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Off-label and approved monoclonal antibodies are associated with a significantly lower risk of relapse compared to standard treatments. Off-label monoclonal antibodies can be utilized in resource-limited settings.

Neuromyelitis optica spectrum disorder (NMOSD) is an inflammatory demyelinating condition involving the central nervous system (CNS). Both off-label and Food and Drug Administration (FDA)-approved monoclonal antibodies (mAbs) are utilized in the prevention of MMOSD relapse. This systematic review and network meta-analysis evaluated the safety and efficacy of the two mAb groups in contrast to the current treatments.

The study concluded that off-label mAbs could be utilized as first-line therapy to improve clinical outcomes in NMOSD patients, such as annualized relapse rate (ARR), serious adverse events (SAEs), and disease relapse, in settings with limited access to FDA-approved mAbs. The study findings are published in the journal Frontiers in Neurology.

Characteristics of Included Studies

This systematic review and network meta-analysis included seven randomized controlled trials (RCTs) with 776 patients, the majority female. The mean age range was 32–45 years. 

Lower Risk of Relapse With FDA-Approved mAbs

The highest relapse-free survival rate was indicated in patients administered approved-mAbs, followed by off-label mAbs, and lastly, no treatment, which was associated with the worst relapse-free survival rate. The median time to relapse was recorded to be 25.8, 54.4, and > 55 months in the standard treatment, no-treatment, and mAbs treatment groups, respectively. Patients administered off-label and FDA-approved mAbs had 0.34-fold and 0.27-fold lower relapse rates, respectively, compared to patients in the no-treatment group.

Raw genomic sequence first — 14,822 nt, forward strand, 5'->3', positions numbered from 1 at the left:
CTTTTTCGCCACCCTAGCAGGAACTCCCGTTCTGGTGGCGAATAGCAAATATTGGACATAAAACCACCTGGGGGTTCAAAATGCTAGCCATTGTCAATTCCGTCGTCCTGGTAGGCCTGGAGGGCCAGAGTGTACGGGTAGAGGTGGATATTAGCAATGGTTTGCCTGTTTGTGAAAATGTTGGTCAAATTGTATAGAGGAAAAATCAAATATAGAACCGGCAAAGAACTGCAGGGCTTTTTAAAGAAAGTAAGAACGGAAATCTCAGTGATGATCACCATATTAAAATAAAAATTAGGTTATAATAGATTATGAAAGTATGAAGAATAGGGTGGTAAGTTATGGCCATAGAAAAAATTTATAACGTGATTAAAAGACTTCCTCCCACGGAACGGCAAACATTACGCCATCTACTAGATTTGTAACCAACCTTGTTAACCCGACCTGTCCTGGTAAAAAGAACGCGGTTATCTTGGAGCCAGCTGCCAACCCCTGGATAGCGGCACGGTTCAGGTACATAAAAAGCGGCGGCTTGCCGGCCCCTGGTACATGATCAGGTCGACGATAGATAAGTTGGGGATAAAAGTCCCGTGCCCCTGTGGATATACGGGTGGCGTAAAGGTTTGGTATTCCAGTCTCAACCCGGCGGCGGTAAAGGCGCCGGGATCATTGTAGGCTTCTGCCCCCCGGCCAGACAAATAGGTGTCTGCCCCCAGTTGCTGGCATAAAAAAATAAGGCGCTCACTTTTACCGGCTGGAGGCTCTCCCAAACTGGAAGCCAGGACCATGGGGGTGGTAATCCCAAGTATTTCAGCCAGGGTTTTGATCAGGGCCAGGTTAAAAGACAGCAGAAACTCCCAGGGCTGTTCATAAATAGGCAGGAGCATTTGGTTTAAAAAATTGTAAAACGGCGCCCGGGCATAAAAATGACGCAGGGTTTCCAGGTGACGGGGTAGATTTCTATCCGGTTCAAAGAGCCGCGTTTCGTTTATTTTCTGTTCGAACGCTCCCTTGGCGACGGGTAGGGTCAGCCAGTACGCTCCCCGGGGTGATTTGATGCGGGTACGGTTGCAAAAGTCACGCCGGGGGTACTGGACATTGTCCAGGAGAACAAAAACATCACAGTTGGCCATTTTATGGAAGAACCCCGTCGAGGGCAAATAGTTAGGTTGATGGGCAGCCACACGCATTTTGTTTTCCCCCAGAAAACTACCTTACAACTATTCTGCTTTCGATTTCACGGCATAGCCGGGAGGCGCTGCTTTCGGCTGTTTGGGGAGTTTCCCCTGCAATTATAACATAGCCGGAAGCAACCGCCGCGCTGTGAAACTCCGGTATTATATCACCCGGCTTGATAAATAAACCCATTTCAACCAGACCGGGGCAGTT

Similarly, lower risk was also observed when mAbs were compared to the standard treatment group. According to the Surface Under the Cumulative Ranking (SUCRA) curve, the best treatment implicated in the reduction of relapse was FDA-approved mAbs with an 85.6 SUCRA, followed by the administration of off-label mAbs with a SUCRA of 68.2.  

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Comparing the Effectiveness of Approved and Off-Label Monoclonal Antibodies

The unstandardized mean difference (USMD) of post-treatment ARR was lower in the approved-mAbs and off-label mAbs compared to standard treatment and no-treatment groups. However, there were no significant differences in the mean post-treatment ARRs among approved and off-label mAbs.

Post-Treatment Changes in Expanded Disability Status Scale Score

Regarding post-treatment changes in the Expanded Disability Status Scale score, the USMD of FDA-approved mAbs was lower compared to standard treatment and no-treatment groups, whereas the USMD of off-label mAbs was higher compared to the comparators. None of these comparisons were statistically significant.

Serious Adverse Events in Monoclonal Antibody Therapy

The majority of the SAEs necessitated hospitalization of patients due to severe infections. The SAEs related to off-label and approved-mAbs were lower than for the comparators (no-treatment and standard treatment groups); however, the comparison was not statistically significant.

The study concluded that off-label and FDA-approved mAbs are associated with a significantly lower risk of relapse compared to standard treatments. Off-label mAbs can be preferred in resource-limited settings.


Aungsumart, S., Youngkong, S., Dejthevaporn, C., Chaikledkaew, U., Thadanipon, K., Tansawet, A., Khieukhajee, J., Attia, J., McKay, G. J., & Thakkinstian, A. (2023). Efficacy and safety of monoclonal antibody therapy in patients with neuromyelitis optica spectrum disorder: A systematic review and network meta-analysis. Frontiers in Neurology, 14. https://doi.org/10.3389/fneur.2023.1166490